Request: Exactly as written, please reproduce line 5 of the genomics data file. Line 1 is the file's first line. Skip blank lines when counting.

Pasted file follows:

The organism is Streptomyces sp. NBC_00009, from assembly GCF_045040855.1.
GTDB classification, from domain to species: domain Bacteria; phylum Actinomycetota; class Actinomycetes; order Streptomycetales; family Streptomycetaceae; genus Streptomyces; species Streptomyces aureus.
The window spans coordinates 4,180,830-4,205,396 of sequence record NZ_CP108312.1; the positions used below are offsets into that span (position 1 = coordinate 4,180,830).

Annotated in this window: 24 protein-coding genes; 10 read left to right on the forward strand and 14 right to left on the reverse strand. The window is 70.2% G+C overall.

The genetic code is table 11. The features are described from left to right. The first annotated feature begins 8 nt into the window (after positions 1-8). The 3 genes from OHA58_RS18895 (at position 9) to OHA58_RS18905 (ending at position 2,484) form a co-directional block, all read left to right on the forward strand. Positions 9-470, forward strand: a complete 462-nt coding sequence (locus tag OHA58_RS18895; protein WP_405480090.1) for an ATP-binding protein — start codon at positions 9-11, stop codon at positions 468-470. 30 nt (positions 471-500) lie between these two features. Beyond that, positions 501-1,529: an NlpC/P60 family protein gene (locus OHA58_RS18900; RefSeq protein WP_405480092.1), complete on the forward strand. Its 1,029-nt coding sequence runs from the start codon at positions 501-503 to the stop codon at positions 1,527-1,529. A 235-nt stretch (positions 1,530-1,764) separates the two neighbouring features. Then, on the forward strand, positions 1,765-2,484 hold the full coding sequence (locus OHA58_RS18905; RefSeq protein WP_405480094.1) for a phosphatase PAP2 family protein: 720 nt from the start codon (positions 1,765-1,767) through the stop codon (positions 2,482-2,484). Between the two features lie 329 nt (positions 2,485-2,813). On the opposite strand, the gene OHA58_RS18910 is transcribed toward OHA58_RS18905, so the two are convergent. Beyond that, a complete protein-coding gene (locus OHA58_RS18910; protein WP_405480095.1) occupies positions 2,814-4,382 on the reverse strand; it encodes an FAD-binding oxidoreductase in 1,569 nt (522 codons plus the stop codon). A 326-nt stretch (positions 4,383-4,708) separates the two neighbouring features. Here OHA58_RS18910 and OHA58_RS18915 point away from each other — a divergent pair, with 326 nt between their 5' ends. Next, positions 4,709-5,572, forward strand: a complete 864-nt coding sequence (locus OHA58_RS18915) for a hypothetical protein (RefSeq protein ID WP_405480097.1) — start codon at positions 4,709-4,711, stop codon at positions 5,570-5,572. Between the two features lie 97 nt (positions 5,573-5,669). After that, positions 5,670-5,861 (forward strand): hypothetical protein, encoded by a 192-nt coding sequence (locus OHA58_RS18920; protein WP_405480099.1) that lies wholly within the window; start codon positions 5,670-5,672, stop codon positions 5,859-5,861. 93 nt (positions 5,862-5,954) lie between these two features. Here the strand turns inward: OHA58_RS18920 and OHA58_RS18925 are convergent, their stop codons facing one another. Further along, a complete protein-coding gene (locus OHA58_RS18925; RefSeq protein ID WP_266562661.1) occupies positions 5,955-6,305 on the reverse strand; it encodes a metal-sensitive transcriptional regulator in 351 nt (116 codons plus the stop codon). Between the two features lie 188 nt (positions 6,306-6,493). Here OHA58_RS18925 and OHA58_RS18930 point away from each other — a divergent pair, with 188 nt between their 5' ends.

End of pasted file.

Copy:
The genetic code is table 11. The features are described from left to right. The first annotated feature begins 8 nt into the window (after positions 1-8). The 3 genes from OHA58_RS18895 (at position 9) to OHA58_RS18905 (ending at position 2,484) form a co-directional block, all read left to right on the forward strand. Positions 9-470, forward strand: a complete 462-nt coding sequence (locus tag OHA58_RS18895; protein WP_405480090.1) for an ATP-binding protein — start codon at positions 9-11, stop codon at positions 468-470. 30 nt (positions 471-500) lie between these two features. Beyond that, positions 501-1,529: an NlpC/P60 family protein gene (locus OHA58_RS18900; RefSeq protein WP_405480092.1), complete on the forward strand. Its 1,029-nt coding sequence runs from the start codon at positions 501-503 to the stop codon at positions 1,527-1,529. A 235-nt stretch (positions 1,530-1,764) separates the two neighbouring features. Then, on the forward strand, positions 1,765-2,484 hold the full coding sequence (locus OHA58_RS18905; RefSeq protein WP_405480094.1) for a phosphatase PAP2 family protein: 720 nt from the start codon (positions 1,765-1,767) through the stop codon (positions 2,482-2,484). Between the two features lie 329 nt (positions 2,485-2,813). On the opposite strand, the gene OHA58_RS18910 is transcribed toward OHA58_RS18905, so the two are convergent. Beyond that, a complete protein-coding gene (locus OHA58_RS18910; protein WP_405480095.1) occupies positions 2,814-4,382 on the reverse strand; it encodes an FAD-binding oxidoreductase in 1,569 nt (522 codons plus the stop codon). A 326-nt stretch (positions 4,383-4,708) separates the two neighbouring features. Here OHA58_RS18910 and OHA58_RS18915 point away from each other — a divergent pair, with 326 nt between their 5' ends. Next, positions 4,709-5,572, forward strand: a complete 864-nt coding sequence (locus OHA58_RS18915) for a hypothetical protein (RefSeq protein ID WP_405480097.1) — start codon at positions 4,709-4,711, stop codon at positions 5,570-5,572. Between the two features lie 97 nt (positions 5,573-5,669). After that, positions 5,670-5,861 (forward strand): hypothetical protein, encoded by a 192-nt coding sequence (locus OHA58_RS18920; protein WP_405480099.1) that lies wholly within the window; start codon positions 5,670-5,672, stop codon positions 5,859-5,861. 93 nt (positions 5,862-5,954) lie between these two features. Here the strand turns inward: OHA58_RS18920 and OHA58_RS18925 are convergent, their stop codons facing one another. Further along, a complete protein-coding gene (locus OHA58_RS18925; RefSeq protein ID WP_266562661.1) occupies positions 5,955-6,305 on the reverse strand; it encodes a metal-sensitive transcriptional regulator in 351 nt (116 codons plus the stop codon). Between the two features lie 188 nt (positions 6,306-6,493). Here OHA58_RS18925 and OHA58_RS18930 point away from each other — a divergent pair, with 188 nt between their 5' ends.